MASSIVE packages worth up to £100m could be awaiting businesses who decide to come to Hartlepool’s part of the Tees Valley Enterprise Zone.
Regeneration chiefs have revealed the scale of potential investment opportunities on offer to firms – especially foreign investors – in areas such as Port Estates, Hartlepool, the New Energy and Tech Park, in Billingham, PD Ports and South Bank Wharf, in Middlesbrough and Wilton.
All of those areas have been earmarked for large-scale development as Capital Allowances zones, with Port Estates targeted for wind energy.
Stephen Catchpole, the managing director of Tees Valley Unlimited, which led the campaign to get Government approval for the enterprise zone, said: “Part of the attraction is enhanced capital allowances which is up to £100m per application for plant and machinery.
“What the company gets is the ability to offset that against Corporation Tax.
“If you are a foreign investor, you are not paying Corporation Tax so that is able to be rolled forward against future tax which is a real benefit.”
Mr Catchpole said the first task was to deliver a five-year programme which would see the enterprise zones set up and real progress in bringing in investors.
“All the elements are there and this will give a real boost to the area,” he said. “The next stage is to sort out the planning and make sure it is absolutely right.”
As well as Capital Allowance sites, the zone also has other sites where Business Rate Relief is offered as an incentive to companies.
These chosen sites include Queens Meadow and Oakesway, in Hartlepool, as well Belasis Hall Tech Park, in Billingham.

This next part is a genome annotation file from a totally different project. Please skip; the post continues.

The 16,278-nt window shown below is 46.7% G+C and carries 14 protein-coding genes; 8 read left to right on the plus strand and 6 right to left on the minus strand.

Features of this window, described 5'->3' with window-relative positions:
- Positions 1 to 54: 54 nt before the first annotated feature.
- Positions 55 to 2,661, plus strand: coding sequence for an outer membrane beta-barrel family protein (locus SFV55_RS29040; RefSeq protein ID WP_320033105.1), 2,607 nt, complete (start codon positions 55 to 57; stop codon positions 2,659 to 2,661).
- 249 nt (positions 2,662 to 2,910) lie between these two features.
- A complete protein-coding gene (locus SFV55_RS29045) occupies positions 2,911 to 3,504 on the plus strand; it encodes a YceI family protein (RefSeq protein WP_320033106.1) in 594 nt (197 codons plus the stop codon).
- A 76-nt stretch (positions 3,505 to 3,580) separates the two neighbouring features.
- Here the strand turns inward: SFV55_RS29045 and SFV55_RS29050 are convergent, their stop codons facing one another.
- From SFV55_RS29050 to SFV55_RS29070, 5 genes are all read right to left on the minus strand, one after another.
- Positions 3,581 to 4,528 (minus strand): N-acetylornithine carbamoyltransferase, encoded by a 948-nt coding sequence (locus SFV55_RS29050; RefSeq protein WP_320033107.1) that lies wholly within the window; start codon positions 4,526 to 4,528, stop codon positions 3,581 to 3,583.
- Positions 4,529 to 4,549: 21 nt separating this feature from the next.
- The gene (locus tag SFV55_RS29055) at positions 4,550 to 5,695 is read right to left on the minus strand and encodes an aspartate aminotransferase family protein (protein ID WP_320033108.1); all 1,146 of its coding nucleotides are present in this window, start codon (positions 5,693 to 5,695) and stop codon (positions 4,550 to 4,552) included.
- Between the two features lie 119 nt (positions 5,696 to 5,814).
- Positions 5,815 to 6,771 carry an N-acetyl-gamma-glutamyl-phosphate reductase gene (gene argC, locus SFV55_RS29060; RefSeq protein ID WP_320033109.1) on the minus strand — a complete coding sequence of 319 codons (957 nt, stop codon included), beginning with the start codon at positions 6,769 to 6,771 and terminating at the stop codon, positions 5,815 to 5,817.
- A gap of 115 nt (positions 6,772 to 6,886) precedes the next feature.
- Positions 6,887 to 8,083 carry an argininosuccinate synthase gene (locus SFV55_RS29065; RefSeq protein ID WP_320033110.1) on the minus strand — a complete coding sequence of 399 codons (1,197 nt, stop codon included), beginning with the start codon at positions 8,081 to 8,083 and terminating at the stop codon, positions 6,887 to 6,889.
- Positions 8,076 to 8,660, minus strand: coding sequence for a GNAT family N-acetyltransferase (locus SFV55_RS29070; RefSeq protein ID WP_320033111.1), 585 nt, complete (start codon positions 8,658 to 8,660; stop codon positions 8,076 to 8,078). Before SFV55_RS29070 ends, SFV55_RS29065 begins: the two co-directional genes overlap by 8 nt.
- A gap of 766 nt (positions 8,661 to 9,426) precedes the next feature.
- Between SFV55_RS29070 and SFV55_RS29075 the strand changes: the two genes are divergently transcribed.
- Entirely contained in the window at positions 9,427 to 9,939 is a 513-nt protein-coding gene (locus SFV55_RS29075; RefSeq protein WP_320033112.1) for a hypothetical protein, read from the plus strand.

Mr Catchpole said: “The first call will be to offer Business Rate Relief on certain sites and we have to be clear about how we can promote and target the markets and businesses that we want to come in.”
Alastair Thomson, the chairman of the Institute of Directors North East, said: “We welcome the good news that enterprise zone status has been secured to support
industries that will contribute to the future economic well-being of the Tees Valley.”
James Ramsbotham, the chief executive of the North East Chamber of Commerce, said: “Businesses in the Tees Valley require a sophisticated package of support to promote
investment and it’s welcome that this has been acknowledged.”
Hartlepool Mayor Stuart Drummond added: “We have got three of the key sites in the enterprise zone and there has been a hell of a lot of work gone into convincing the Government what we want, and what they have given us is the vast majority of what we are after.”
Damien Wilson, the assistant director of regeneration and planning at Hartlepool Borough Council, stressed nothing had really been achieved yet. He said: “Making sure that we get delivery on the ground is the critical factor.”
He said Hartlepool could be looking at clinching “the kind of core industries it has not had for some time”.